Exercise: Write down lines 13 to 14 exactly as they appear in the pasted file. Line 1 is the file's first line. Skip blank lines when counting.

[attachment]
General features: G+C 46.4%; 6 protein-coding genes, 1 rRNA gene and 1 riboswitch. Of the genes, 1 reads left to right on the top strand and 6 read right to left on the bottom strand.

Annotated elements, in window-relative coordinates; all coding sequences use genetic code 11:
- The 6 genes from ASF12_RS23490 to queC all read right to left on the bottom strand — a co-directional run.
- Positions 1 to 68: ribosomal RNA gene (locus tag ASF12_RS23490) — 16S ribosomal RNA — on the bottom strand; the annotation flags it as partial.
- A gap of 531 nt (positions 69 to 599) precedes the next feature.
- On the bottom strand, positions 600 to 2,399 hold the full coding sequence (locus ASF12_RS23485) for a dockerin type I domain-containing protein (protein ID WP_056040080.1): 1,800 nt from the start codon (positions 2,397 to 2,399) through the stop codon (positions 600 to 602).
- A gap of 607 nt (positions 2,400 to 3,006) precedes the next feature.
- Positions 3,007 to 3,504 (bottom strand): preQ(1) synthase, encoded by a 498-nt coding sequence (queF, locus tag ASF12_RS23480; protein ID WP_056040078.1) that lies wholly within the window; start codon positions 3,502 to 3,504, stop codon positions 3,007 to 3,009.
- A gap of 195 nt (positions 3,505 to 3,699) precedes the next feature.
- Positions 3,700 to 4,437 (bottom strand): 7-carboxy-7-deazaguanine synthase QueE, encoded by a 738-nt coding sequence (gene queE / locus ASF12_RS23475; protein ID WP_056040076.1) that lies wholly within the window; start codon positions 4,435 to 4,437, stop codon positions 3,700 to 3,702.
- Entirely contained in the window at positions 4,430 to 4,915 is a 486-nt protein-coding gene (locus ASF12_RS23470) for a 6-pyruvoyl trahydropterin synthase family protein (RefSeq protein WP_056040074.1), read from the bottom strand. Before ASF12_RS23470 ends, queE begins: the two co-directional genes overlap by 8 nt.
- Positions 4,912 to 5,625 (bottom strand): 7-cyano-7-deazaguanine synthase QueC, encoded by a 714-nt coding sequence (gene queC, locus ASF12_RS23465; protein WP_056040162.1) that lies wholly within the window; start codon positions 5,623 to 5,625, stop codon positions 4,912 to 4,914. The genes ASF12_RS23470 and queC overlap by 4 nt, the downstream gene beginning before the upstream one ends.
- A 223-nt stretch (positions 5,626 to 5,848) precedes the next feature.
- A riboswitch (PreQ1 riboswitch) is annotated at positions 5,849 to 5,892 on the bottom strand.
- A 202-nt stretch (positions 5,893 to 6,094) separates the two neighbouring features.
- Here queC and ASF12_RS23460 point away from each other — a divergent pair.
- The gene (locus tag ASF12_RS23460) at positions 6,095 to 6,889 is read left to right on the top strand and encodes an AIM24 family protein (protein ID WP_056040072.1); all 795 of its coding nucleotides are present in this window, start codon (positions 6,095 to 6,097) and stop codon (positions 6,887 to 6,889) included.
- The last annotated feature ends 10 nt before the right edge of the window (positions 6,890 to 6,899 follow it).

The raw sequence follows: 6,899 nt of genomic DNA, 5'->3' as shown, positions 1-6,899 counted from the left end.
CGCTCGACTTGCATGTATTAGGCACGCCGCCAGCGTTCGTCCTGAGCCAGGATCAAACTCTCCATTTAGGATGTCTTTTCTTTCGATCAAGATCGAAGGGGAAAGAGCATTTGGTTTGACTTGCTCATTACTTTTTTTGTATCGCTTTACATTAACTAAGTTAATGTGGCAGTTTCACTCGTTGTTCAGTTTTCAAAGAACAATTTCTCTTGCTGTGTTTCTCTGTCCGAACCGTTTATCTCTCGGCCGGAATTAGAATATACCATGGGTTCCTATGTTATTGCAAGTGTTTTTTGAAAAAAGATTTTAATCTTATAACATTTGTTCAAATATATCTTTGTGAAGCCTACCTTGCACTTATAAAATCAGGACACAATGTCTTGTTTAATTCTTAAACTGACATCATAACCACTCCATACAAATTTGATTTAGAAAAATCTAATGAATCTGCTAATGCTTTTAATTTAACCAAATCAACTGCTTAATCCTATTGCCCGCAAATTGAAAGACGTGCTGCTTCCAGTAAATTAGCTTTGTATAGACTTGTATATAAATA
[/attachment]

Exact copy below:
- A 223-nt stretch (positions 5,626 to 5,848) precedes the next feature.
- A riboswitch (PreQ1 riboswitch) is annotated at positions 5,849 to 5,892 on the bottom strand.